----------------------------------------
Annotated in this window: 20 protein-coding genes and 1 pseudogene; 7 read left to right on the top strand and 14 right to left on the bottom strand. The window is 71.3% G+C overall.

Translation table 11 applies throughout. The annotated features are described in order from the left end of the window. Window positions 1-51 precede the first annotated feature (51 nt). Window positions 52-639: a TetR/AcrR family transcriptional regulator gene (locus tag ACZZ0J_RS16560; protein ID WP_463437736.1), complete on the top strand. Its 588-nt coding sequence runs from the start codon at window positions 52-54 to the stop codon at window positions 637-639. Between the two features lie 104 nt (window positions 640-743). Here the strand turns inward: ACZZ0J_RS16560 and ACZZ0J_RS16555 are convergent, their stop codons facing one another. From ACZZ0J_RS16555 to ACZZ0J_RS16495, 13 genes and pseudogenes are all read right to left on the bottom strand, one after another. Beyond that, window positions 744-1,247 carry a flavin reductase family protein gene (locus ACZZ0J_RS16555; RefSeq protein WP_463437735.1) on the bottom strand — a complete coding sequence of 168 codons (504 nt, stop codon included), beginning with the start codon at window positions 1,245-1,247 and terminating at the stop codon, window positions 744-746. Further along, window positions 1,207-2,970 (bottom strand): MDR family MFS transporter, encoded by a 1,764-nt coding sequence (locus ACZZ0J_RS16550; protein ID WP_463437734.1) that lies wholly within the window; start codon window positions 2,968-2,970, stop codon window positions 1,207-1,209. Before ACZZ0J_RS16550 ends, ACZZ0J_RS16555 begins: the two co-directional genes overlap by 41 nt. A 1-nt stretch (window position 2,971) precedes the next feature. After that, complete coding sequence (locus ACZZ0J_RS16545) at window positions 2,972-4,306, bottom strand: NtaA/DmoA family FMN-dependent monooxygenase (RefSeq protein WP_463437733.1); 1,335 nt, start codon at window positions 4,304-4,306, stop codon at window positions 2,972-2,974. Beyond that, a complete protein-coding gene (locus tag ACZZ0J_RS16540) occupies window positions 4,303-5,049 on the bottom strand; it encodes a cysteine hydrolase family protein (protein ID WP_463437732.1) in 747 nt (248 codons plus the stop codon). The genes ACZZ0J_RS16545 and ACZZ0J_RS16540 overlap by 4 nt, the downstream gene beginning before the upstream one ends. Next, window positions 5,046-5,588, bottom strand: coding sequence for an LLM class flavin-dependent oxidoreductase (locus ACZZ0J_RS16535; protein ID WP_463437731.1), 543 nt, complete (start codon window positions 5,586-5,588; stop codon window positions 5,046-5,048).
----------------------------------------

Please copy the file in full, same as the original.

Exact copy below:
Annotated in this window: 20 protein-coding genes and 1 pseudogene; 7 read left to right on the top strand and 14 right to left on the bottom strand. The window is 71.3% G+C overall.

Translation table 11 applies throughout. The annotated features are described in order from the left end of the window. Window positions 1-51 precede the first annotated feature (51 nt). Window positions 52-639: a TetR/AcrR family transcriptional regulator gene (locus tag ACZZ0J_RS16560; protein ID WP_463437736.1), complete on the top strand. Its 588-nt coding sequence runs from the start codon at window positions 52-54 to the stop codon at window positions 637-639. Between the two features lie 104 nt (window positions 640-743). Here the strand turns inward: ACZZ0J_RS16560 and ACZZ0J_RS16555 are convergent, their stop codons facing one another. From ACZZ0J_RS16555 to ACZZ0J_RS16495, 13 genes and pseudogenes are all read right to left on the bottom strand, one after another. Beyond that, window positions 744-1,247 carry a flavin reductase family protein gene (locus ACZZ0J_RS16555; RefSeq protein WP_463437735.1) on the bottom strand — a complete coding sequence of 168 codons (504 nt, stop codon included), beginning with the start codon at window positions 1,245-1,247 and terminating at the stop codon, window positions 744-746. Further along, window positions 1,207-2,970 (bottom strand): MDR family MFS transporter, encoded by a 1,764-nt coding sequence (locus ACZZ0J_RS16550; protein ID WP_463437734.1) that lies wholly within the window; start codon window positions 2,968-2,970, stop codon window positions 1,207-1,209. Before ACZZ0J_RS16550 ends, ACZZ0J_RS16555 begins: the two co-directional genes overlap by 41 nt. A 1-nt stretch (window position 2,971) precedes the next feature. After that, complete coding sequence (locus ACZZ0J_RS16545) at window positions 2,972-4,306, bottom strand: NtaA/DmoA family FMN-dependent monooxygenase (RefSeq protein WP_463437733.1); 1,335 nt, start codon at window positions 4,304-4,306, stop codon at window positions 2,972-2,974. Beyond that, a complete protein-coding gene (locus tag ACZZ0J_RS16540) occupies window positions 4,303-5,049 on the bottom strand; it encodes a cysteine hydrolase family protein (protein ID WP_463437732.1) in 747 nt (248 codons plus the stop codon). The genes ACZZ0J_RS16545 and ACZZ0J_RS16540 overlap by 4 nt, the downstream gene beginning before the upstream one ends. Next, window positions 5,046-5,588, bottom strand: coding sequence for an LLM class flavin-dependent oxidoreductase (locus ACZZ0J_RS16535; protein ID WP_463437731.1), 543 nt, complete (start codon window positions 5,586-5,588; stop codon window positions 5,046-5,048).